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mozillawebmaker:

Help Mozilla set the Standard for Web Literacy
The Mozilla Foundation has a vision of a web literate planet. We’ve built some tools to help with this and now we’re asking the question: What are the skills, competencies and literacies necessary to read, write and participate on the Web - now and in the future?
Since February, we’ve been meeting to discuss, both on our weekly calls and on the Mozilla Webmaker list, what to include and, more recently, how to present the whole thing.
This is our first draft. 
We’ll be launching a Beta version in June and we’re looking for your feedback. Let us know what you think by:
commenting on this overview post
using this feedback form
joining the weekly community calls

mozillawebmaker:

Help Mozilla set the Standard for Web Literacy

The Mozilla Foundation has a vision of a web literate planet. We’ve built some tools to help with this and now we’re asking the question: What are the skills, competencies and literacies necessary to read, write and participate on the Web - now and in the future?

Since February, we’ve been meeting to discuss, both on our weekly calls and on the Mozilla Webmaker list, what to include and, more recently, how to present the whole thing.

This is our first draft.

We’ll be launching a Beta version in June and we’re looking for your feedback.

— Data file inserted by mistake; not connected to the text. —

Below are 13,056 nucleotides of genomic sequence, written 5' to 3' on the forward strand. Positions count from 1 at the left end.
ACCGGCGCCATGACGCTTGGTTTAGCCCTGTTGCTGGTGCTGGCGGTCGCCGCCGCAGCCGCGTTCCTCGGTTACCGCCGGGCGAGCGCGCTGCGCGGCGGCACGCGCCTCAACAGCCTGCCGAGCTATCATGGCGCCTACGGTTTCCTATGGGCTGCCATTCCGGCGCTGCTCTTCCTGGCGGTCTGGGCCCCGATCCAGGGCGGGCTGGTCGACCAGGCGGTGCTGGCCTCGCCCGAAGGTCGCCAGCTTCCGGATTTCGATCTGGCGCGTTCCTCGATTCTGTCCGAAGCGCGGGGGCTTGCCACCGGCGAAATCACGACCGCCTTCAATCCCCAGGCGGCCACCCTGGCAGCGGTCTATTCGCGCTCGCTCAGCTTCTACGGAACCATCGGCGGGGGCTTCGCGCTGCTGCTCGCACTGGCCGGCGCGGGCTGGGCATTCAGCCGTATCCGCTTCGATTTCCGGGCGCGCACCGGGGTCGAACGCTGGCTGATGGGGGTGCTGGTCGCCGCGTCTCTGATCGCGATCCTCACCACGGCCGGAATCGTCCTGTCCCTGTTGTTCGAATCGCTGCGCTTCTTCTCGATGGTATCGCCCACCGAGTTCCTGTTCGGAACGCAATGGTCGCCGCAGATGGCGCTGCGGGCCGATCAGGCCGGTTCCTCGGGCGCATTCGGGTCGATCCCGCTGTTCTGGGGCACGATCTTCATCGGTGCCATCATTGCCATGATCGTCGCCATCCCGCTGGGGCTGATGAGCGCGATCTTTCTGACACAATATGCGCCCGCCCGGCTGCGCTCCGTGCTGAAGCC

Let us know what you think by:

  1. commenting on this overview post
  2. using this feedback form
  3. joining the weekly community calls
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As promised, this version leaves behind the older Internet Explorer 6, 7, and 8 browsers. In return it is smaller, faster, and can be used in JavaScript environments where the code needed for old-IE compatibility often causes problems of its own.

(Source: decodering)

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v2.1 update plans

Packfire Framework came a long way to be where we are today. The framework now empowers research projects as back end data servers and controllers, such as the Travel Assistant for the Visually Impaired (TAVI).

With the will for continuous progress, Packfire will be releasing a version 2.1 on 15 April 2013 sporting the following new upgrades, improvements and new features:

  • Better IoC dependency distribution using Packfire FuelBlade
  • Config and Flash message view filters
  • Security Analysis page
  • Backend Administration Webpages
  • Improved Composer package loading and integration
  • several minor bug fixes and greater code testing coverage
  • minor code speed up and improvements
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Sam-Mauris Yong, CEO & Co-Founder of HeartCode development team and developer of Packfire, shares on how developers can improve Git project flows to manage complexity better through branches, tags and Github pull requests.

Read more at https://speakerdeck.com/mauris/github-project-flow

Sam-Mauris Yong, CEO & Co-Founder of HeartCode development team and developer of Packfire, shares on how developers can improve Git project flows to manage complexity better through branches, tags and Github pull requests.

Read more at https://speakerdeck.com/mauris/github-project-flow

Link